The sight of him

The sight of him, looking out of the window, is like the presence of God.
His cheeks sit warm and plump on his little face:  plums curving perfectly in the sun;
his lips, puffy and glistening, sit above his small chin:  dew-covered honeysuckle in the morning.
The chair cradles his little-boy body, strapped in and buckled up, a toy truck clenched in his hand, one resting in his lap, and he watches the tree tops and the clouds;
he is lulled into sleepiness by the van’s vibrating lullaby.
When he blinks, I watch the lashes – they are soft as down and slow-moving,
dandelion seeds falling to the ground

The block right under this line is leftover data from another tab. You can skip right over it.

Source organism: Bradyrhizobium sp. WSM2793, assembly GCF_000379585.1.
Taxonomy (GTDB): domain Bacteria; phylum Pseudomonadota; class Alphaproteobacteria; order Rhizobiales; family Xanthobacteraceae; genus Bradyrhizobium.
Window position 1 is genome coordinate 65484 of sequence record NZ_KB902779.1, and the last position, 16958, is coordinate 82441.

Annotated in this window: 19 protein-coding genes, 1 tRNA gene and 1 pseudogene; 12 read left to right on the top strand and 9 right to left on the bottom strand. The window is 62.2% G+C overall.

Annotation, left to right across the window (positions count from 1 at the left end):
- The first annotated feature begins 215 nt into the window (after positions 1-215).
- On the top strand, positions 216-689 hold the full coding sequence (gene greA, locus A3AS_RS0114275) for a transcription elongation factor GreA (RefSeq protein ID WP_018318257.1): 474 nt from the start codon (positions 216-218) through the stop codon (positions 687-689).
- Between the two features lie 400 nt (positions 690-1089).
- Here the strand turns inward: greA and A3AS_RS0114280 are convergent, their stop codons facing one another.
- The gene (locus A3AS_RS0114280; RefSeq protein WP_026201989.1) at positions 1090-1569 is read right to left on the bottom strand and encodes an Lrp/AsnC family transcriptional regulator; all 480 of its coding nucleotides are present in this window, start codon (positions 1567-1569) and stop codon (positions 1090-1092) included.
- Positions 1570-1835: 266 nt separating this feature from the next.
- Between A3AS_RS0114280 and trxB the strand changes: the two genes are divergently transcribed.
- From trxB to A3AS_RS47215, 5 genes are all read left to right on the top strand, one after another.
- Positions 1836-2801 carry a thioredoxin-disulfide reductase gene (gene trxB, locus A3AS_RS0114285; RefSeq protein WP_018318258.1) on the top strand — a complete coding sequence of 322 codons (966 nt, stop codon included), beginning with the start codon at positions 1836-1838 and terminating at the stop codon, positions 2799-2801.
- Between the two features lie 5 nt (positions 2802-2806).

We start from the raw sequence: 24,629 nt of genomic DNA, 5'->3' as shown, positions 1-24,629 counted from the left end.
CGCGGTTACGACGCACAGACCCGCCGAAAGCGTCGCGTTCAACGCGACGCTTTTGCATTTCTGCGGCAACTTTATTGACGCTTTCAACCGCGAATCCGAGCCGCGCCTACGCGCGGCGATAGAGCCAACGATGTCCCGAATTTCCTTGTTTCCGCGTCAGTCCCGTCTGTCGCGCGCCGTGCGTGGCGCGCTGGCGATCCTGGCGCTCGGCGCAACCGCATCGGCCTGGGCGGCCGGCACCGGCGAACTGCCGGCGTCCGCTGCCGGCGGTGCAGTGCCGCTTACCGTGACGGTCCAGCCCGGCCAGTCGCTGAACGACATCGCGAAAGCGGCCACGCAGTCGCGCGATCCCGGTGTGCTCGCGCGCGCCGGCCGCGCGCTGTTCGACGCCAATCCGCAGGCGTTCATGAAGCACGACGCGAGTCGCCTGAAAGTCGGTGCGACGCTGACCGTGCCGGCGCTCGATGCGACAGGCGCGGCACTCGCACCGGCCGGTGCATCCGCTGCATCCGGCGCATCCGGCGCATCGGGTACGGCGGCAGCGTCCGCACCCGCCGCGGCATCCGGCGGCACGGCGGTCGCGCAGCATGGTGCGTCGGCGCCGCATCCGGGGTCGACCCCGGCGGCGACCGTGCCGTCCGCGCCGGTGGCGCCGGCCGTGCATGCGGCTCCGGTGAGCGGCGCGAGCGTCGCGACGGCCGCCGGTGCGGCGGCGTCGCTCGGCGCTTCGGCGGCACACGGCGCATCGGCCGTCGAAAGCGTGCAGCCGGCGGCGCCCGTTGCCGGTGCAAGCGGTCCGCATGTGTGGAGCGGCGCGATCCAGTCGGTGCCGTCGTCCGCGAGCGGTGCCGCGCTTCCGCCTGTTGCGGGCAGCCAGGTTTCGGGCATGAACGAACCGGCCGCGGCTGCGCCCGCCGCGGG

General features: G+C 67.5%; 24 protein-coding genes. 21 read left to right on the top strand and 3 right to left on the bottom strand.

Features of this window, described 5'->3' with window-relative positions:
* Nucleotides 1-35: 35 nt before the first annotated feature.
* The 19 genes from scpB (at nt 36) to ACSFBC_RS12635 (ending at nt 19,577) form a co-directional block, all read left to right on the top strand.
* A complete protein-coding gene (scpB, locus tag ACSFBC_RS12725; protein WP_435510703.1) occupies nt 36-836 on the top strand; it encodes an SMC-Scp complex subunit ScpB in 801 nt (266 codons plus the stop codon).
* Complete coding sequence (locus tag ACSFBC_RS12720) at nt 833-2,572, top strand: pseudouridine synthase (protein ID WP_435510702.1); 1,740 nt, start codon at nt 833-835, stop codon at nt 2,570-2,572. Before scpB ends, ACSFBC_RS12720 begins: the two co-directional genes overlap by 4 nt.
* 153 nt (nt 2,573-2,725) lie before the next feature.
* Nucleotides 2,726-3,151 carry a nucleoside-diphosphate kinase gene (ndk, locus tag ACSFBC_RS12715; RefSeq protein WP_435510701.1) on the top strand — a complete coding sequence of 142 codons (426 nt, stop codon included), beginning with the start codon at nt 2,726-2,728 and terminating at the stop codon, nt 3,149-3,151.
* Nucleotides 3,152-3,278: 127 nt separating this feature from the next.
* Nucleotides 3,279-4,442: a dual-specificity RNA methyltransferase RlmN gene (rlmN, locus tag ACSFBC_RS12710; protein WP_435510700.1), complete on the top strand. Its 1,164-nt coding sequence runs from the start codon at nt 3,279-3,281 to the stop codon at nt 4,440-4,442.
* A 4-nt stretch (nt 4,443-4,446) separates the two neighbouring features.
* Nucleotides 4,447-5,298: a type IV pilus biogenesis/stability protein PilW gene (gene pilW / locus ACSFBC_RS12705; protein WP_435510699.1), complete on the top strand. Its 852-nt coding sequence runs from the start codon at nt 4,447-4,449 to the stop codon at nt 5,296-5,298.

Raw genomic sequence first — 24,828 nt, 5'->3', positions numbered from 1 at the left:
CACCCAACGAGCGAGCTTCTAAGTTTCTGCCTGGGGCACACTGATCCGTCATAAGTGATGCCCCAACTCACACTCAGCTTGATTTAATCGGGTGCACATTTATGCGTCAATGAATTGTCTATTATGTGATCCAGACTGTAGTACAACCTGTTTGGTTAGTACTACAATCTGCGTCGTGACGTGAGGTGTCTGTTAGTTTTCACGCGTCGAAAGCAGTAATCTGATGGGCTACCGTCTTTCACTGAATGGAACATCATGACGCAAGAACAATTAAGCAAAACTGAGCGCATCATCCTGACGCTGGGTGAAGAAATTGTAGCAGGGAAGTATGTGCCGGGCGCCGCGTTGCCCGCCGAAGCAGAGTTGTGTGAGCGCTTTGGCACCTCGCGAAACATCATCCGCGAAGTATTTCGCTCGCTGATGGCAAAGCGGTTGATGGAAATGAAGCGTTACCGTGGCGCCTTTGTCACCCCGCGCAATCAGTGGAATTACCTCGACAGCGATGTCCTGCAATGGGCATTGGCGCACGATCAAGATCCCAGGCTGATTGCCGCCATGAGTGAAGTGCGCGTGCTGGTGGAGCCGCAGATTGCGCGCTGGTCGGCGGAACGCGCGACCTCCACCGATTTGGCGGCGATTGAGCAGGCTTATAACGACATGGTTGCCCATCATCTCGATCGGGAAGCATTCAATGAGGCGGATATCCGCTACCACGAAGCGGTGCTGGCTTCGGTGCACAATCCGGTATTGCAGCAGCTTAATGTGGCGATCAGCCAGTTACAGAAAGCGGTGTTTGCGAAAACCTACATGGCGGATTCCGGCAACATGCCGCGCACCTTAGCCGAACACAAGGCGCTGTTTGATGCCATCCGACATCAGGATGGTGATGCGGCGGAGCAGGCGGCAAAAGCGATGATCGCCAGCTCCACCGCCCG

where everything begins.


A flash of silver catches my eye –
my cheek is on the carpet
as I flatten my shoulder, reaching beneath the side table,
taking hold of the lost pacifier –
I see the silver undercarriage
of a toy car lying on its roof, tires aloft.
I rescue it, too, then roll onto my side,
my back,
my belly,
and I find them –
silver flashes here and there,
beneath the tv stand,
under the chair,
behind the couch;
I saw them earlier next to the oven,
the refrigerator, the dishwasher;
they are everywhere on the ground, hidden,
signs that he lives here:
Mr. I-Am-Eighteen-Months-Old

I keep my eyes peeled
for other signs,
flashes of divinity,
bright sparks here or there –
but my search turns up nothing.
Instead, my ears take in the soft whispers,
“I’m sorry,” “I love you,” “That’s okay.”
They are all over the house,
in the bedrooms,
floating across the kitchen table,
sweeping up the stairs,
and through the hall,
signs that he lives here:
the God of Love,
the God of Forgive-
And-Your-Sins-Are Forgiven.